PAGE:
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Shutdown means local correctional officers go unpaid; Grim project, more left hanging

Shutdown means local correctional officers go unpaid; Grim project, more left hanging

January 17th, 2019 by Karl Richter in Texarkana News

Local effects of the federal government shutdown include correctional officers going unpaid and delays that could result in a later-than-expected start for the Hotel Grim renovation project.

As the shutdown approaches four weeks old, more than 200 Bureau of Prisons employees at Texarkana, Texas' Federal Correctional Institution are "feeling the pinch," said Robert Young, a spokesman for their union, Council of Prison Locals C-33, Local 2459.

The officers are required to work without pay, even logging unpaid overtime hours to cover for sick colleagues. The situation is beginning to take a toll.

"It varies how much savings can last. And also there are those who had circumstances before the shutdown happened, with sick family members, they themselves being sick. We have various veterans that have issues. Case in point, we have one individual where they just adopted a child and then his wife is having another child, and the financial burden is heavy for them. We have a staff member who was already dealing with a sick wife who had cancer, and he's the only one working. We have couples that work out there, so they're getting no checks," Young said.

The situation is especially difficult because federal correctional officers' employment status depends on solid financial standing.

"You hear the stories in the break room about the worry of maintaining good credit, because as a federal worker, we have to maintain good credit. We've got to pay our just debts," Young said. "One missed check can cripple all that, especially when you have a family of four."

Concerns about covering everyday expenses such as food and gasoline bills add to the stress of an already dangerous job.

"You don't want that worry going into a situation like that, meaning you have to have your mind on what's before you because you are dealing with convicted criminals. The normal worry day to day if this shutdown wasn't going on gets inflated because you don't have a check," Young said.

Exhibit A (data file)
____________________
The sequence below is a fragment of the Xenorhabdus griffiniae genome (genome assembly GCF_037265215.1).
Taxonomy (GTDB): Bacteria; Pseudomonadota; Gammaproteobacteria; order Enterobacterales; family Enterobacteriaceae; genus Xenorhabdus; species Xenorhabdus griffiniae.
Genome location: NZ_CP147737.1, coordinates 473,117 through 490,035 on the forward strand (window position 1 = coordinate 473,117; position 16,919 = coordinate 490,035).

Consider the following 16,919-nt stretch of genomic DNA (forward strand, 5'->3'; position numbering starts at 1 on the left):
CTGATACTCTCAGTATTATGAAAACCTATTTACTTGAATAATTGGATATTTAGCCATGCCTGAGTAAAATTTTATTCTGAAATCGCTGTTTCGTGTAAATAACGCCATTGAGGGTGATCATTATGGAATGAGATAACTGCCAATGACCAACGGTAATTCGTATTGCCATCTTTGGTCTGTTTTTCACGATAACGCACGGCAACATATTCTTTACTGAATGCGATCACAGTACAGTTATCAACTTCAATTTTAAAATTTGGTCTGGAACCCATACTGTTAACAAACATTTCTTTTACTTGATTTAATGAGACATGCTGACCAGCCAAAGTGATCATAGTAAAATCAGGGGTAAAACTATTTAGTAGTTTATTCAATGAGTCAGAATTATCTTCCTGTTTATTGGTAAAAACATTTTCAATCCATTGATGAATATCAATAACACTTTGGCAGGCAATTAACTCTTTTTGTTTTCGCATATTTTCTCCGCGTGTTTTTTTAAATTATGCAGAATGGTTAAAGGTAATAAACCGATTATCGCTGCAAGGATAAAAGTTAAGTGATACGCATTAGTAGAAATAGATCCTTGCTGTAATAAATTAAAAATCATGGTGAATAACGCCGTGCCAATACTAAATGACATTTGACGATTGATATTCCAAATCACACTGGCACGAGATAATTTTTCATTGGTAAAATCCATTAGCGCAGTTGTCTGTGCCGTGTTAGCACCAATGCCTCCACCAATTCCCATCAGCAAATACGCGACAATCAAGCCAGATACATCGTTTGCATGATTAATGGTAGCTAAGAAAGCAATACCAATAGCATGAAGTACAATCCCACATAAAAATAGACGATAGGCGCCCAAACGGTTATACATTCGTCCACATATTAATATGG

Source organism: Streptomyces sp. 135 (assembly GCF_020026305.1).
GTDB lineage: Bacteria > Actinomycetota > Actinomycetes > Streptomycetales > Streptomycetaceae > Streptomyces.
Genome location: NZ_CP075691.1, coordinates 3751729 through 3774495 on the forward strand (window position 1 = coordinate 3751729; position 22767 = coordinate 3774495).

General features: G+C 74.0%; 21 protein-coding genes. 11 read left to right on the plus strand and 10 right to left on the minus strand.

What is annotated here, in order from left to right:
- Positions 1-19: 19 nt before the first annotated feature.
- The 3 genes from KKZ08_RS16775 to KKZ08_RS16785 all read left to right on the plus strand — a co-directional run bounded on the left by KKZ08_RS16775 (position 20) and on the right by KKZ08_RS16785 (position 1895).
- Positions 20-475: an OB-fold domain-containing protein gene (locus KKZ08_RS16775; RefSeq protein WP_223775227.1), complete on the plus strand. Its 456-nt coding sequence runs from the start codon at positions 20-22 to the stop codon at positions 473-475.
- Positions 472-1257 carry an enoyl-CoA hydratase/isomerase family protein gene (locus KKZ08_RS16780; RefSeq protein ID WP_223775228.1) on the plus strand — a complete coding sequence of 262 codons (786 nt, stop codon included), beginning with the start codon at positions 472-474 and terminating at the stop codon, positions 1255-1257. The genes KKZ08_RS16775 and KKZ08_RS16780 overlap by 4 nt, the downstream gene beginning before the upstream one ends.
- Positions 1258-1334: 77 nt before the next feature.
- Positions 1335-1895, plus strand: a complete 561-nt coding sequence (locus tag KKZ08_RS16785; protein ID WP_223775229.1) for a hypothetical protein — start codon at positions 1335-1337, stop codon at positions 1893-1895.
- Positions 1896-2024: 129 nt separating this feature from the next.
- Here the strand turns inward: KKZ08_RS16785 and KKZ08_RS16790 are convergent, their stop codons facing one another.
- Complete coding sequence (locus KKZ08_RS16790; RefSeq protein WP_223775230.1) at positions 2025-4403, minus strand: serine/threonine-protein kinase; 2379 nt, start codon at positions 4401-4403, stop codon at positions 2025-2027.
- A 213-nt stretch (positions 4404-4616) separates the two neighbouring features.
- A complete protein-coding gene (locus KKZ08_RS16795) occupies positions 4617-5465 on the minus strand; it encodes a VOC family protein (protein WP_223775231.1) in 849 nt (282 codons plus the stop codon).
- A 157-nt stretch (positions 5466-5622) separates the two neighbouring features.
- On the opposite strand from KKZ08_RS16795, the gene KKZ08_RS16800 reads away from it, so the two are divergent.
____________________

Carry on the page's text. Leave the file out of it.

The union has no position on who is to blame for the shutdown or exactly how it should be resolved. Members only want it to end.

"All we want is them to come to an agreement and let furloughed workers get back to work, and let us continue to work but get paid," Young said.

The shutdown has affected both Texarkanas' city governments by making certain federal resources unavailable, delaying and complicating various processes.

"Our staff regularly communicates with federal agencies regarding a number of federal grants the city administers and many of those employees have been furloughed. We have several federal grant applications in process or under consideration that have made the submission process more difficult as a result of the shutdown," said David Orr, the Texas side's director of planning and community development.

One result is a probable delay in closing the sale of downtown's Hotel Grim and the beginning of renovation work there, last predicted to occur in February.

"We have been advised by the Hotel Grim development team that the historic tax credit review process is at the federal review level. Our historic application was submitted over 30 days ago with the majority of that time occurring during the federal shutdown and as a result, it is anticipated that the application will be delayed beyond the statutory 45-day federal review process," Orr said.

On the Arkansas side, concern is focused on federal Community Development Block Grants and grants from the Economic Development Administration, City Manager Kenny Haskin said.

"CDBG programs that are funded out of our public services line item will be affected as we do not front these programs while a government shutdown is ongoing. Grant administration is typically fronted from the Public Works budget, however it could be impacted as well if it extends past February. Other programs funded by CDBG such as public facilities (roads and parks), housing rehab and housing demolition will be greatly impacted as we do not front these funds.

"EDA grant projects will be affected as they are federally funded and the EDA offices are closed during the shutdown.

"The city will be unable to submit its Section 108 Loan application for projects while the offices are shut down," Haskin said.

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